Four unexpected holiday allergy triggers

You've finally put up your holiday decorations,so why are you suddenly dealing with holiday allergies, through sneezing and sniffling? While we mainly associate allergies with spring and summer, allergic reactions can actually appear at any time of year. Allergic reactions can occur with specific conditions and triggers present.

So, where do those holiday allergic symptoms comefrom? Often, they come from places we would least expect.

Here are the most common allergy triggers that may pop upthis December at home or away:

Holiday Decorations

While you may not be allergic to natural trees, many of these trees come to your home packed with moisture and mold spores. These mold sporescan trigger allergic symptoms. Additionally, decorations stored year-round may containdust mites, mold and other allergens. The best options for allergy sufferers include artificial trees that only require seasonal cleaning, as well as storing decorationsin dry places to prevent themold buildup.


Candles are holiday staples and can fill a home with a festive glow.But, sadlyfor individuals with allergies and asthma, they can be an unexpected trigger. Scented candles, air fresheners and other artificial fragrances can carry a variety of volatile organic compounds (VOCs), such as formaldehyde, limonene, esters and alcohols. These substances could even lead to asthma attacks, respiratory inflammation, headaches and dizziness for some. If you do use them this holiday season, control air flow by opening windows and using them in moderation.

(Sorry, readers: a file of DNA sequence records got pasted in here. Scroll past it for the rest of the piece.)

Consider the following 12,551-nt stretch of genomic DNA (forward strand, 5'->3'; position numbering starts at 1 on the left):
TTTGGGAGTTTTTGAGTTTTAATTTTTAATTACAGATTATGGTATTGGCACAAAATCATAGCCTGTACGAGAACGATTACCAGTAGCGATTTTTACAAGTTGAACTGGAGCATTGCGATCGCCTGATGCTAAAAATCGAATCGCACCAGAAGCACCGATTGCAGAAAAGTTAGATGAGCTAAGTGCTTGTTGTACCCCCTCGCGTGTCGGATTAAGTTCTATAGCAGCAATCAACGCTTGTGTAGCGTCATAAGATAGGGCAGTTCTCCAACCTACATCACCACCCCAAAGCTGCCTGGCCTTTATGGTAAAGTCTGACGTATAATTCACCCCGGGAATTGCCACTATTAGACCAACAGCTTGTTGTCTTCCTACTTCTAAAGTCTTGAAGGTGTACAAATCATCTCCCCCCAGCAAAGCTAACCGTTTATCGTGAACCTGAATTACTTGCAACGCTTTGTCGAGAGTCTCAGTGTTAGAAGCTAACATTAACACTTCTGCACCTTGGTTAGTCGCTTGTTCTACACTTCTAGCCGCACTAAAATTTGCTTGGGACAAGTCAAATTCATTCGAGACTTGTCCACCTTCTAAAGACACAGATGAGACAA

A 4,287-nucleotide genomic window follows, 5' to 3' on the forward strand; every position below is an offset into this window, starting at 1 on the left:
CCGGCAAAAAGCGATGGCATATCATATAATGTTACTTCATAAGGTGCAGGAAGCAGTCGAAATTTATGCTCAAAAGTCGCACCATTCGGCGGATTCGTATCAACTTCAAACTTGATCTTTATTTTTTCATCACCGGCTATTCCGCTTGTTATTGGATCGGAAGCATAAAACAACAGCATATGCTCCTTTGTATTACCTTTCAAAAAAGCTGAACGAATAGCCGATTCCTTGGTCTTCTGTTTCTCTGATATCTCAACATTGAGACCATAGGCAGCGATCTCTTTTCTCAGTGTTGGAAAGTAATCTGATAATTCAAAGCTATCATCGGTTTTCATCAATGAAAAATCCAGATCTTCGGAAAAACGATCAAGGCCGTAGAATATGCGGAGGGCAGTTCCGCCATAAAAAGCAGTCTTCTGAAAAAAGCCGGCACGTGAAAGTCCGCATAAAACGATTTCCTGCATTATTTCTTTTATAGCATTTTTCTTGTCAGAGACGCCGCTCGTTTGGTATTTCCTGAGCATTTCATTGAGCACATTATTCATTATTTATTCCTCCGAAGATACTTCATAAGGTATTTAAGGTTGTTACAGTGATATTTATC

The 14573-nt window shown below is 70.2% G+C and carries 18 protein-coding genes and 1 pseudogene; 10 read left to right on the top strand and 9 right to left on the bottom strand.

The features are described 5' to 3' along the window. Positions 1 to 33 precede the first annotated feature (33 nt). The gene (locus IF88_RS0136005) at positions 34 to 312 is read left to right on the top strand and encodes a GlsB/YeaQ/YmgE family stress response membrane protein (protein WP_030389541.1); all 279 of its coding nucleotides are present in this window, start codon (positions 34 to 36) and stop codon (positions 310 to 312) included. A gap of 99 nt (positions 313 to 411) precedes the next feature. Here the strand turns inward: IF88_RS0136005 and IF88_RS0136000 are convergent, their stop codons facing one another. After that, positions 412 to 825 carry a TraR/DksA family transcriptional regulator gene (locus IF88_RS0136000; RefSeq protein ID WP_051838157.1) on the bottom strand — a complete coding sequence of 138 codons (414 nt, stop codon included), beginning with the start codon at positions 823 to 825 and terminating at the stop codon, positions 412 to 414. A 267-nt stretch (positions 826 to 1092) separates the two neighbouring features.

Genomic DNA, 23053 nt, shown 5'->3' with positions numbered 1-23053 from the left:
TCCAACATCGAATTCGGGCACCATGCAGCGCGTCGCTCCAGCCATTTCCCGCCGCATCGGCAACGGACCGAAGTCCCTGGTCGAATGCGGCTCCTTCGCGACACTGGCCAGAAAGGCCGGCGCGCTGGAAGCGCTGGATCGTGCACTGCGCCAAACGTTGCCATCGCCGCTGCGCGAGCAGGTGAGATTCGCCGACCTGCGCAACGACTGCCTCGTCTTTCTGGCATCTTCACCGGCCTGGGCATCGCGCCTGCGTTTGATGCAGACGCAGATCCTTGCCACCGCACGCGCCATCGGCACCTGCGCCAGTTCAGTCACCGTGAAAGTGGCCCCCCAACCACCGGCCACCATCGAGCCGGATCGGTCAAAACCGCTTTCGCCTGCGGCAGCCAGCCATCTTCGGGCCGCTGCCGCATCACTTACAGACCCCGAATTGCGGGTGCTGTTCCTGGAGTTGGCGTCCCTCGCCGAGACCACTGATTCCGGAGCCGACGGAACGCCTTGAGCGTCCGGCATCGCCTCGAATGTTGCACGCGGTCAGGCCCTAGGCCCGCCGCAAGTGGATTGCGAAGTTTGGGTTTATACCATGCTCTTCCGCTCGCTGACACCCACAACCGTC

Pet Dander

If you'retraveling this holiday season to a friend or relative's home who has a pet, prepare ahead if you have an allergy. Wash your hands frequently, and ask your hosts to keep the pet(s) out of your sleeping space, and ensure that this area is as clean as possible when you arrive. Additionally, taking an antihistamine throughout your trip can fight the body's immune response to allergens and lessen your symptoms.


While some people are allergic to the pollen that these holiday flowers contain, they have a much larger risk for individuals with latex allergies. Poinsettias contain a chemical compound similar to what is found in rubber latex, which can cause severe allergic reactions such as skin rashes and wheezing, as well as chest pain and drops in blood pressure in severe cases. If you're decorating with poinsettias this year, be sure to check with your guests about potential latex allergies for their own safety.

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